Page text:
Gastroduodenitis associated with yttrium 90-microsphere selective internal radiation: an iatrogenic complication in need of recognition. Arch Pathol Lab Med

Gastrointestinal Pathology Service, Department of Pathology, Massachusetts General Hospital, Harvard Medical School, MA 02114-2696, USA.
Archives of pathology & laboratory medicine (Impact Factor: 2.84). 12/2008; 132(11):1734-8. DOI: 10.1043/1543-2165-132.11.1734
Source: PubMed


Selective internal radiation (SIR) therapy (SIRT) with yttrium 90 microspheres is increasingly used as an alternative therapeutic modality for patients with inoperable liver tumors. During administration of microspheres via the hepatic artery branches, some may on occasion be misdirected and be caught in the capillary bed of the duodenal and/or stomach.
To better characterize the histopathologic features of these complications.
We report herein our experience with 3 patients who received SIR and developed gastroduodenal complications.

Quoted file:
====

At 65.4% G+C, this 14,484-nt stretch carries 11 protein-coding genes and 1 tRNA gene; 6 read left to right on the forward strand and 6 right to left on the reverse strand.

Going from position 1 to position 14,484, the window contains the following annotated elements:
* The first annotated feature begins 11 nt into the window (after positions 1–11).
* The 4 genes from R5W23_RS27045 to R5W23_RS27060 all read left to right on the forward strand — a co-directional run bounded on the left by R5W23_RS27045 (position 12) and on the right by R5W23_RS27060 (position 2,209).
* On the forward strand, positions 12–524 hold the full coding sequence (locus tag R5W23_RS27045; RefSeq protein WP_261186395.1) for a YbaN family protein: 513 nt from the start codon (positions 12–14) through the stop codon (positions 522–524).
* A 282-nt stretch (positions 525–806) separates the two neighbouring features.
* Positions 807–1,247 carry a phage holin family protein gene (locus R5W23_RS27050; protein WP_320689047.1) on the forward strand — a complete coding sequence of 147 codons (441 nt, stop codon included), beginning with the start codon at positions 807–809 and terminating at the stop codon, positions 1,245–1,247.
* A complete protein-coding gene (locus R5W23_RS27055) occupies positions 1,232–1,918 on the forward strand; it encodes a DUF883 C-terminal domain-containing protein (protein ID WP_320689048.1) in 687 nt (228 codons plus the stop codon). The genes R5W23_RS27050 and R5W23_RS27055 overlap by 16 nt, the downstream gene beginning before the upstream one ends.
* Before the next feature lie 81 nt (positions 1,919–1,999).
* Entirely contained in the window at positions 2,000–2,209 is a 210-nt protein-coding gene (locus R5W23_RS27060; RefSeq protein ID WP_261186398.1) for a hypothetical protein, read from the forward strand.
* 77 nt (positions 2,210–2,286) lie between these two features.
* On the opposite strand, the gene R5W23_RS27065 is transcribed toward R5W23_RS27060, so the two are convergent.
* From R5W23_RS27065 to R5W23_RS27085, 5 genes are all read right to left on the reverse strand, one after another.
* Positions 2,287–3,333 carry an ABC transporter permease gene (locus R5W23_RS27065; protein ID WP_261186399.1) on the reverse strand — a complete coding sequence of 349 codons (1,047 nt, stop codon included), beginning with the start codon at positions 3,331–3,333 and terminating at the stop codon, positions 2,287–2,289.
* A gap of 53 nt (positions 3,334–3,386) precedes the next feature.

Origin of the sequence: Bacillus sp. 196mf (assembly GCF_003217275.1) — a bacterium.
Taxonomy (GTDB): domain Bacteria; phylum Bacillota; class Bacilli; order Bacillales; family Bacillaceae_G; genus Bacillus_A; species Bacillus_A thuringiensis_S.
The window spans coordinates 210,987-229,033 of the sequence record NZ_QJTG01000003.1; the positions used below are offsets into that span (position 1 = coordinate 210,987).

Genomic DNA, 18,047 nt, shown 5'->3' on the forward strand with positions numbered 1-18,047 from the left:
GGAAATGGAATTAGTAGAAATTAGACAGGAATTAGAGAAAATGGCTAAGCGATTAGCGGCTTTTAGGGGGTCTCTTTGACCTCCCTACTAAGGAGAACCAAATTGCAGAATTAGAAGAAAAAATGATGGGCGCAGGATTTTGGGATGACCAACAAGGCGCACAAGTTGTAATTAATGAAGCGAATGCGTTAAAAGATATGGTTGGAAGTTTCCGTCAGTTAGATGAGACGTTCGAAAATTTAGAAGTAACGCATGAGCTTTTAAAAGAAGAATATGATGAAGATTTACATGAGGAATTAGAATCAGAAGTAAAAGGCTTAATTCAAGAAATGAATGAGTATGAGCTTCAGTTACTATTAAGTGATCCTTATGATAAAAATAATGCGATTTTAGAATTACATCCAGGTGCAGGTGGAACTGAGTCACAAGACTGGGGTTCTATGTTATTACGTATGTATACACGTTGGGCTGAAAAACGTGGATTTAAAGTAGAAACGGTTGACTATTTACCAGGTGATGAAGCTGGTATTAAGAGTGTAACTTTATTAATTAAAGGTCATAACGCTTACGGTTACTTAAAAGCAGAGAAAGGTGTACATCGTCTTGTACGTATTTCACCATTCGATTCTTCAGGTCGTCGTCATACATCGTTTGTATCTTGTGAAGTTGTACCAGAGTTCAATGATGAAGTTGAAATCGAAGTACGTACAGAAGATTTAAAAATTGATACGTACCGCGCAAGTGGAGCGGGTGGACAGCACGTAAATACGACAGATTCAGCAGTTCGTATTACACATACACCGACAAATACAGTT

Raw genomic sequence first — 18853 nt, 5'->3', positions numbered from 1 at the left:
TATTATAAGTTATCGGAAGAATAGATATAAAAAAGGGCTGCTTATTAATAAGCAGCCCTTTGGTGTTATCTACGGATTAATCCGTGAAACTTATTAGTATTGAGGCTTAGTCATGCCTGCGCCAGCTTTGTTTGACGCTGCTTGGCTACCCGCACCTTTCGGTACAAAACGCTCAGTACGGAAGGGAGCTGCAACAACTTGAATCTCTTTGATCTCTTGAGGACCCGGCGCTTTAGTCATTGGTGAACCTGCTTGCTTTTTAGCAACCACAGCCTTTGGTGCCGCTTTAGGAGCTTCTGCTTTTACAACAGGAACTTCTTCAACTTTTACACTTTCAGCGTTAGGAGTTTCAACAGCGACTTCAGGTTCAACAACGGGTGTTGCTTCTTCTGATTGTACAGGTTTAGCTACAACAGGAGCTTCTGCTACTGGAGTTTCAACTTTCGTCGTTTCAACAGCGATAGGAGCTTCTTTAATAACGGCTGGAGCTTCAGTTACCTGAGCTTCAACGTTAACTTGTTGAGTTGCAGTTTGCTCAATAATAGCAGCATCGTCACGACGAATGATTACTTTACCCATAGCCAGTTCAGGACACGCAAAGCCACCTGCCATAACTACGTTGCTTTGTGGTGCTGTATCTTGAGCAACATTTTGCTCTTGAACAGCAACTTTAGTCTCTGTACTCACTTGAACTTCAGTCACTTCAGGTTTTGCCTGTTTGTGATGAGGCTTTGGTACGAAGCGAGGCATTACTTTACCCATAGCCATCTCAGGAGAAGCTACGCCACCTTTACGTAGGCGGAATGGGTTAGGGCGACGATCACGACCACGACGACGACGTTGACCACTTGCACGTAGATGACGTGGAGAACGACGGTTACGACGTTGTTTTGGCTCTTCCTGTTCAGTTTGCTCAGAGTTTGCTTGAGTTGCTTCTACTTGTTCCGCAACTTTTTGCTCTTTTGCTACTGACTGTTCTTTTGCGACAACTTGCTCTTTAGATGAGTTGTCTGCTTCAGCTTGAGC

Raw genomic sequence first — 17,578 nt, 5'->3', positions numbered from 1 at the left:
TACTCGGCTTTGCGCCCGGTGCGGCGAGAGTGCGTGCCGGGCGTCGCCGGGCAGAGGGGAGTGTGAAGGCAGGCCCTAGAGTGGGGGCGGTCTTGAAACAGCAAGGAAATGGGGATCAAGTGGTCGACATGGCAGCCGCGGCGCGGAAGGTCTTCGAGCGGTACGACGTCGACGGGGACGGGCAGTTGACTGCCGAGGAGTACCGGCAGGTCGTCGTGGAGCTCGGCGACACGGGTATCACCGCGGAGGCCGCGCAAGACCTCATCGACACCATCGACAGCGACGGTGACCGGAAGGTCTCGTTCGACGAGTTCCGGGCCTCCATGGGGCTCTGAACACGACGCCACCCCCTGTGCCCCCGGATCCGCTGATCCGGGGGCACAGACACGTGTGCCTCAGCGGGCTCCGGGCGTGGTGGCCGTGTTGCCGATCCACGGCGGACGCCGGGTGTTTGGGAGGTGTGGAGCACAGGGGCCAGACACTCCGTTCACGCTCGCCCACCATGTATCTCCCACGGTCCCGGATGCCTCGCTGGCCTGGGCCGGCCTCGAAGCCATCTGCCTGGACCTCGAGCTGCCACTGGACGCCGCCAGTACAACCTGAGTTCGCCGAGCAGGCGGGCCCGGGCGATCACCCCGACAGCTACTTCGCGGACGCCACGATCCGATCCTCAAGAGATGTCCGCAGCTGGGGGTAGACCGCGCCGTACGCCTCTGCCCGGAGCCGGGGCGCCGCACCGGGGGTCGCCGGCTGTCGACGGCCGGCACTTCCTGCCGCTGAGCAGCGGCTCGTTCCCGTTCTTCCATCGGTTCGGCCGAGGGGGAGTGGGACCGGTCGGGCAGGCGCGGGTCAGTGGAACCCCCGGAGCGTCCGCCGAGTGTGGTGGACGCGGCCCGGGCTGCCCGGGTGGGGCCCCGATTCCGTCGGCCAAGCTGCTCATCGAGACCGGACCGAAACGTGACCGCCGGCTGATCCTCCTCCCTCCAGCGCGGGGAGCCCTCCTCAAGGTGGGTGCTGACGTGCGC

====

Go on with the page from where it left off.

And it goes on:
SIR-microsphere-induced gastroduodenitis was diagnosed from 10 days to 5 months after treatment. In all 3 cases, purple particles measuring about 40 microm in diameter were observed. An array of changes ranging from mucosal ulceration to epithelial changes were seen. Fibrinopurulent exudate was admixed with granulation tissue and reactive stromal cells. Epithelial changes included apoptosis and mucin depletion. Glandular cystic dilatation and epithelial flattening were also common as well as foveolar hyperplasia, suggestive of reparative changes in one case. Capillary ectasia and prominent plump endothelial cells were also present.
The spectrum of the alterations is consistent with radiotherapy-induced changes. Given the recent approval by the US Food and Drug Administration for the use of SIRT, it is anticipated that more patients will be treated with this modality. Pathologists should become aware of the adverse effects associated with its use.

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